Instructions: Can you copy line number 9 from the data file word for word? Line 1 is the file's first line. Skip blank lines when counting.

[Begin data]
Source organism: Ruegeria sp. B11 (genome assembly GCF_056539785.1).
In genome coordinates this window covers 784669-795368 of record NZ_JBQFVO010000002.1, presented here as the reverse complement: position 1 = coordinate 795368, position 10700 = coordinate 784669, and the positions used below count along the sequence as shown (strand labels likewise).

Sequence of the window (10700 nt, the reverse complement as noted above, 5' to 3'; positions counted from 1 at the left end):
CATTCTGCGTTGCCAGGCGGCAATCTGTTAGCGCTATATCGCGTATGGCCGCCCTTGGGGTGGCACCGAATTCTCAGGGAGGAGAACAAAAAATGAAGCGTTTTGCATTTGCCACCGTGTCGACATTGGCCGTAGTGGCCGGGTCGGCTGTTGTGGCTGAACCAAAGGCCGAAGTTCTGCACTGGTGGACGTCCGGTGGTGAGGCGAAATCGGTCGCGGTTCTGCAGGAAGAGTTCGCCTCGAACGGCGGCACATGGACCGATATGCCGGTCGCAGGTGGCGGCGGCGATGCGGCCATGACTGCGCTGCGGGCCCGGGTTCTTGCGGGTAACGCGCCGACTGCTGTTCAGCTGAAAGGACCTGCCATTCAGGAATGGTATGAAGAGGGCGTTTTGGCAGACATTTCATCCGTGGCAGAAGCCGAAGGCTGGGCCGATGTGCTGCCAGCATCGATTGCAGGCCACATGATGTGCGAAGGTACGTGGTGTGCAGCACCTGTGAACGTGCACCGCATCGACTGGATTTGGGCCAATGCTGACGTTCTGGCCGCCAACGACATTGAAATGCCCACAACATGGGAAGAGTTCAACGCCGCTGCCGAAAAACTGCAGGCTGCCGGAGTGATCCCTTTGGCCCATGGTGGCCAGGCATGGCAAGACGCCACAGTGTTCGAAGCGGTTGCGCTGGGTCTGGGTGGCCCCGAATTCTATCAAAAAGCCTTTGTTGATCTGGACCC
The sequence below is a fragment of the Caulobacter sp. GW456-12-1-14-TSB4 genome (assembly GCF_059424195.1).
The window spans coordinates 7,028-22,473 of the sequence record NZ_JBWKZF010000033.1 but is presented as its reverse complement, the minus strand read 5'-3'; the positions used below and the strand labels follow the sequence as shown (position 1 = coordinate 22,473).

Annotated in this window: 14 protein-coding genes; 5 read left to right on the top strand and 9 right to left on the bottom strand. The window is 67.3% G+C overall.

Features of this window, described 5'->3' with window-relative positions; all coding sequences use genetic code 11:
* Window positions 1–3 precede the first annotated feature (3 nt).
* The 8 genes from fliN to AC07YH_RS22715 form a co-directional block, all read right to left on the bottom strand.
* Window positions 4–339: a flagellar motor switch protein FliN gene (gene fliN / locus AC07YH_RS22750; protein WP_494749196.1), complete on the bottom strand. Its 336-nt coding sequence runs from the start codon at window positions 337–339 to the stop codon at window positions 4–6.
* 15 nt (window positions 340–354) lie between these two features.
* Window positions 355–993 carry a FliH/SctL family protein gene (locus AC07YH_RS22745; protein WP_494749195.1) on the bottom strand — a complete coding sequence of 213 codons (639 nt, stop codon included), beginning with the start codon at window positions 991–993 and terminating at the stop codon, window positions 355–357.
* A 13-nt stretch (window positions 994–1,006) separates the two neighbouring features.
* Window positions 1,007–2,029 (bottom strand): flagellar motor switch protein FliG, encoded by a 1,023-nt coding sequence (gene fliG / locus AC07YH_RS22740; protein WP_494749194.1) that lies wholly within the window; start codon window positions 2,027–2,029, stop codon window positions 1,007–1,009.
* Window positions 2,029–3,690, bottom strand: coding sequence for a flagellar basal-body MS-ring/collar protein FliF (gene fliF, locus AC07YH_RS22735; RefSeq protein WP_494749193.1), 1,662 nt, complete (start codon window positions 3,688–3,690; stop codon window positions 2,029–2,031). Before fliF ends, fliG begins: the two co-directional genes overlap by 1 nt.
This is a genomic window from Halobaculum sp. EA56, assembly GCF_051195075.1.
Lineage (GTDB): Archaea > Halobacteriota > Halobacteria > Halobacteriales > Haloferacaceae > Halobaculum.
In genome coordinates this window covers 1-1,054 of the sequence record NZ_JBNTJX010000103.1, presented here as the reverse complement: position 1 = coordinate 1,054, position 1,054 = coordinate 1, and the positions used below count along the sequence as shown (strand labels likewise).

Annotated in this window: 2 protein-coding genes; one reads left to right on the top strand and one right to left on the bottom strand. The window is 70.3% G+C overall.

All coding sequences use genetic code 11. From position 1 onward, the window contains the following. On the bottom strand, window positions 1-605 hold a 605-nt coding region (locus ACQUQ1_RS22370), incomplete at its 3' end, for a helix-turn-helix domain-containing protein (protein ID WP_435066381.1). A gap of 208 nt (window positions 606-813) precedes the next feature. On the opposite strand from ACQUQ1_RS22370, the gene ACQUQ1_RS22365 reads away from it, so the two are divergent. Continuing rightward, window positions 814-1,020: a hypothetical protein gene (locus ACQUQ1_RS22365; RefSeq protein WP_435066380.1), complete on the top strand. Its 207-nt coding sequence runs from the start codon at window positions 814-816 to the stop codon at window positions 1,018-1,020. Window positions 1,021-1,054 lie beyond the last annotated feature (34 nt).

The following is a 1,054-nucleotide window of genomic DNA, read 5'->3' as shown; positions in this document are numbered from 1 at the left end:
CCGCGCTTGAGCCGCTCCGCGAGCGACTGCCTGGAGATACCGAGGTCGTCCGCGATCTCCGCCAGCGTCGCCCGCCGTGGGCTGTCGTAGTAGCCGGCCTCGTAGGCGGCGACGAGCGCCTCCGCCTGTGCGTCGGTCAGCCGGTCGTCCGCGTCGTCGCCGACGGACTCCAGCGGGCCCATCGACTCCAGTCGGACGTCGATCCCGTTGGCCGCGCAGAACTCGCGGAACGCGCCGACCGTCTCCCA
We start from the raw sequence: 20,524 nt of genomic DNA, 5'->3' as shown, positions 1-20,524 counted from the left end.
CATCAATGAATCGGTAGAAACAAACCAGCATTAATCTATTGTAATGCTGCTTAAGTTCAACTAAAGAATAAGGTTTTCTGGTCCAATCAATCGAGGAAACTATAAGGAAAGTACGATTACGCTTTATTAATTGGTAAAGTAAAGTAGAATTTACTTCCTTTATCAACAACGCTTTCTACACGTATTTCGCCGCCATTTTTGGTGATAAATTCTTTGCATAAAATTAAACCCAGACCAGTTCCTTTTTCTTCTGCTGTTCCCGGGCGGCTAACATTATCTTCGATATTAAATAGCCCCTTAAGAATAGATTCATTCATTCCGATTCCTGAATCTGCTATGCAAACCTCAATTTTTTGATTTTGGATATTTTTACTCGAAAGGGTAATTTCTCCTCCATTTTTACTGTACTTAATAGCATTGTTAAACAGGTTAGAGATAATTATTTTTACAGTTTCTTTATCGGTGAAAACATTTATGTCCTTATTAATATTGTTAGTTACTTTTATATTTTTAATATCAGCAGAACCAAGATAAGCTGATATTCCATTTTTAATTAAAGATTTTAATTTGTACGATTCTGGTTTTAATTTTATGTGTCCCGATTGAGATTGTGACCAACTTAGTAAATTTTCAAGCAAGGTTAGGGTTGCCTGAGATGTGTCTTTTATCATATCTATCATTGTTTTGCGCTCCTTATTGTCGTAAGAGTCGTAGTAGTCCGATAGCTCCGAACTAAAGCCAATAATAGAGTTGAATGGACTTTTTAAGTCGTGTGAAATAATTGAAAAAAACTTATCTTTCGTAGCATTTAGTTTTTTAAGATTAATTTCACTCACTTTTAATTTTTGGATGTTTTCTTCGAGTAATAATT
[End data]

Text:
* Window positions 1–3 precede the first annotated feature (3 nt).